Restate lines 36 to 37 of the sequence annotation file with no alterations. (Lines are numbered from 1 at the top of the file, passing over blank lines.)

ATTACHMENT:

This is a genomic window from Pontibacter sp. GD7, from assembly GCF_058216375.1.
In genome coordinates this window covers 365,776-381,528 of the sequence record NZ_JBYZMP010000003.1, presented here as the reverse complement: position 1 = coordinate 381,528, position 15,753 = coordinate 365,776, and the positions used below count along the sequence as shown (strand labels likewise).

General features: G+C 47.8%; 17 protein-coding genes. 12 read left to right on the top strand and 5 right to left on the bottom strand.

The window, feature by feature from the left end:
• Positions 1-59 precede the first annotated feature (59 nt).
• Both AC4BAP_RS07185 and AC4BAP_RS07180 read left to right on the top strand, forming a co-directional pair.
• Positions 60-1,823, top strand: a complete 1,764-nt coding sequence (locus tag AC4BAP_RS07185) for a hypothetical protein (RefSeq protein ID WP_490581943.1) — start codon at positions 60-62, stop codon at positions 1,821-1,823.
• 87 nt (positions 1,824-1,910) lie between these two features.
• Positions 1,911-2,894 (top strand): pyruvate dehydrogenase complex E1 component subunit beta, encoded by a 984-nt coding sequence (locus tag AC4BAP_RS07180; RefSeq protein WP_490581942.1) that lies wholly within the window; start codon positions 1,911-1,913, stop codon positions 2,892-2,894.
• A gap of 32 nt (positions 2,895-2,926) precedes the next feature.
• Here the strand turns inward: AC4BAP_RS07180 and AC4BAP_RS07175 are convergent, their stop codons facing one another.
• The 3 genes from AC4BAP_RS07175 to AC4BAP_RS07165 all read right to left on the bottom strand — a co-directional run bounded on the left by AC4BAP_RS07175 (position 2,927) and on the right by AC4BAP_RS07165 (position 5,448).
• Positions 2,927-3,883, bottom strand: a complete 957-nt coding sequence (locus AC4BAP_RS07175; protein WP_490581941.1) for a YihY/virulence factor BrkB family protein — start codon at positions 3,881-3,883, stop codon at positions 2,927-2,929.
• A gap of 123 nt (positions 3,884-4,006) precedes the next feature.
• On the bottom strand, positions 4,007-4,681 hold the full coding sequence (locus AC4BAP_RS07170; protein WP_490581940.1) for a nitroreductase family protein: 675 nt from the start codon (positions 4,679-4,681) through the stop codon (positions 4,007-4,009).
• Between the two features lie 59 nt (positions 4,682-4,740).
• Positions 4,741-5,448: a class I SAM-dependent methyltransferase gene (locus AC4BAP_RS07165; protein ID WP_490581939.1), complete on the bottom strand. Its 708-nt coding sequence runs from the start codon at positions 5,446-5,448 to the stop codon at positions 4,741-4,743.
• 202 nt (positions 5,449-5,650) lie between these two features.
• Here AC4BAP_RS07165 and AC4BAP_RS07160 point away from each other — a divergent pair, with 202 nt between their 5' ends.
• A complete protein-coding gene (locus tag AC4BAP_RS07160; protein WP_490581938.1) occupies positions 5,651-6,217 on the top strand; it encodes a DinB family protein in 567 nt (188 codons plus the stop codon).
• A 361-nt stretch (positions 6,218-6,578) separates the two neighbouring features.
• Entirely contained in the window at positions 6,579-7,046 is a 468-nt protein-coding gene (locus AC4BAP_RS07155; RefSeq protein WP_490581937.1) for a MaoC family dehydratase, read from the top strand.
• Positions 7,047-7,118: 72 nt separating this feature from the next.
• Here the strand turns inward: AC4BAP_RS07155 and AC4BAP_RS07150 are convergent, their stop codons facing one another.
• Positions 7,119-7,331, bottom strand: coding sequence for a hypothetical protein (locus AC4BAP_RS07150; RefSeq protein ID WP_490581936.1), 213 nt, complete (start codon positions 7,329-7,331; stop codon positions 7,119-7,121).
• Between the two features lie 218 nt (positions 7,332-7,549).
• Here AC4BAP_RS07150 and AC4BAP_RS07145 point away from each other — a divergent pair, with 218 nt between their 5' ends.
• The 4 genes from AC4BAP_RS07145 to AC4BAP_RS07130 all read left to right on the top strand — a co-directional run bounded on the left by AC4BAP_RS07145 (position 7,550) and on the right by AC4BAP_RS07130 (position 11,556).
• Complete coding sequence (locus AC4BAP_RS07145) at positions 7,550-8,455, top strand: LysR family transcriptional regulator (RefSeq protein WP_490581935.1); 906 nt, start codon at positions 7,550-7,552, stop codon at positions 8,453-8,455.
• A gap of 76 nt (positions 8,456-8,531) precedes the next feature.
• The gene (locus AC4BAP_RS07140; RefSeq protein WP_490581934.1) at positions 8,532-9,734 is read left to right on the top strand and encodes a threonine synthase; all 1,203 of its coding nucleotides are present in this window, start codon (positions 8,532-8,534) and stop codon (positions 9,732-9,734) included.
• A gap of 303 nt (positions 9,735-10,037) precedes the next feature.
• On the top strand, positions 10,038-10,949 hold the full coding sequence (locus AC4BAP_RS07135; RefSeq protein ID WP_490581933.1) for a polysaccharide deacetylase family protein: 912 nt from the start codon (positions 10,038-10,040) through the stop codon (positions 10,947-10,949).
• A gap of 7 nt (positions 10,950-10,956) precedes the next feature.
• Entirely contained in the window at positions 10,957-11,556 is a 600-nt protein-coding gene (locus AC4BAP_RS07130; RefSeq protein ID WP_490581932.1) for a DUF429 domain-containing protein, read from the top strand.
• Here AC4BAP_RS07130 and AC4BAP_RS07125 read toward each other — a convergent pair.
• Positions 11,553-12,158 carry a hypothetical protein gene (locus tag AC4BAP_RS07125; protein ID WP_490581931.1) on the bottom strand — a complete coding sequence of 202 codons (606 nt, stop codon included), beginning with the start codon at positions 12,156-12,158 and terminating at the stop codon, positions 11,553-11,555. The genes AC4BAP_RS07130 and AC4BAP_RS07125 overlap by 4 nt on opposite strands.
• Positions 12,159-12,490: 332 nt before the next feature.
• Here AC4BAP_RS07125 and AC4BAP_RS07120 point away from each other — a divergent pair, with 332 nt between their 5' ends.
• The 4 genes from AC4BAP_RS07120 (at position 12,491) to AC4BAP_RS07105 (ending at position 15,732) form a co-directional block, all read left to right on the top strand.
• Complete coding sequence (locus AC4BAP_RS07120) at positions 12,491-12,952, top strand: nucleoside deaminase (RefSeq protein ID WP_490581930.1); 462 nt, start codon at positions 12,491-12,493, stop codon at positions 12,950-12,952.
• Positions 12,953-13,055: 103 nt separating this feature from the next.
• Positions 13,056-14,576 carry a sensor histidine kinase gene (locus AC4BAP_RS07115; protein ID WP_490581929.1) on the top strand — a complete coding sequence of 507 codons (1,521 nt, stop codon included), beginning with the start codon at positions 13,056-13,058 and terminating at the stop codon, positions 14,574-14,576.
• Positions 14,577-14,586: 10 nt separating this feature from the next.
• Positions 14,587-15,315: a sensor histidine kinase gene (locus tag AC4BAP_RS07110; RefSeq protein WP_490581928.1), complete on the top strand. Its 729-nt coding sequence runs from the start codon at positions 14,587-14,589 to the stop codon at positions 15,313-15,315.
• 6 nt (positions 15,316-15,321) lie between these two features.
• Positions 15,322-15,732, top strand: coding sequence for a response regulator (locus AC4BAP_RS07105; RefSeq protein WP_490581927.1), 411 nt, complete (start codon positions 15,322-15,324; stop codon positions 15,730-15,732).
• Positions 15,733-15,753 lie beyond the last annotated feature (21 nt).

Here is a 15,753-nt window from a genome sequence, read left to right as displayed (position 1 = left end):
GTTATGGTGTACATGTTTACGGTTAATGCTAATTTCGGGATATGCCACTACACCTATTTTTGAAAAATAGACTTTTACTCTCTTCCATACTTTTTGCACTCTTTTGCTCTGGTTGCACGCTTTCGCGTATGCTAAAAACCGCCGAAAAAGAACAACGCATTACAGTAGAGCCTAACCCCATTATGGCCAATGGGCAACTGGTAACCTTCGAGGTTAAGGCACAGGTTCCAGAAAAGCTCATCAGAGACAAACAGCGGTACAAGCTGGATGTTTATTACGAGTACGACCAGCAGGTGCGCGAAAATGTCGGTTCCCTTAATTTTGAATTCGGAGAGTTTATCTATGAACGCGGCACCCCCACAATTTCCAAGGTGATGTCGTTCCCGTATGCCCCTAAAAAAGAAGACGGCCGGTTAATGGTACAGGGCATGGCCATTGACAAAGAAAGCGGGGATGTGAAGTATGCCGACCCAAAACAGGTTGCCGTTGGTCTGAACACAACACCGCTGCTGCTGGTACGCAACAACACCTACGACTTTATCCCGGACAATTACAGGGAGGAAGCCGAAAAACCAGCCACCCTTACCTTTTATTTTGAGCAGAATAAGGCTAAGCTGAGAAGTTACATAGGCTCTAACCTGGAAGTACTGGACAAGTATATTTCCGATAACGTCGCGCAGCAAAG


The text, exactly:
• Here AC4BAP_RS07130 and AC4BAP_RS07125 read toward each other — a convergent pair.
• Positions 11,553-12,158 carry a hypothetical protein gene (locus tag AC4BAP_RS07125; protein ID WP_490581931.1) on the bottom strand — a complete coding sequence of 202 codons (606 nt, stop codon included), beginning with the start codon at positions 12,156-12,158 and terminating at the stop codon, positions 11,553-11,555. The genes AC4BAP_RS07130 and AC4BAP_RS07125 overlap by 4 nt on opposite strands.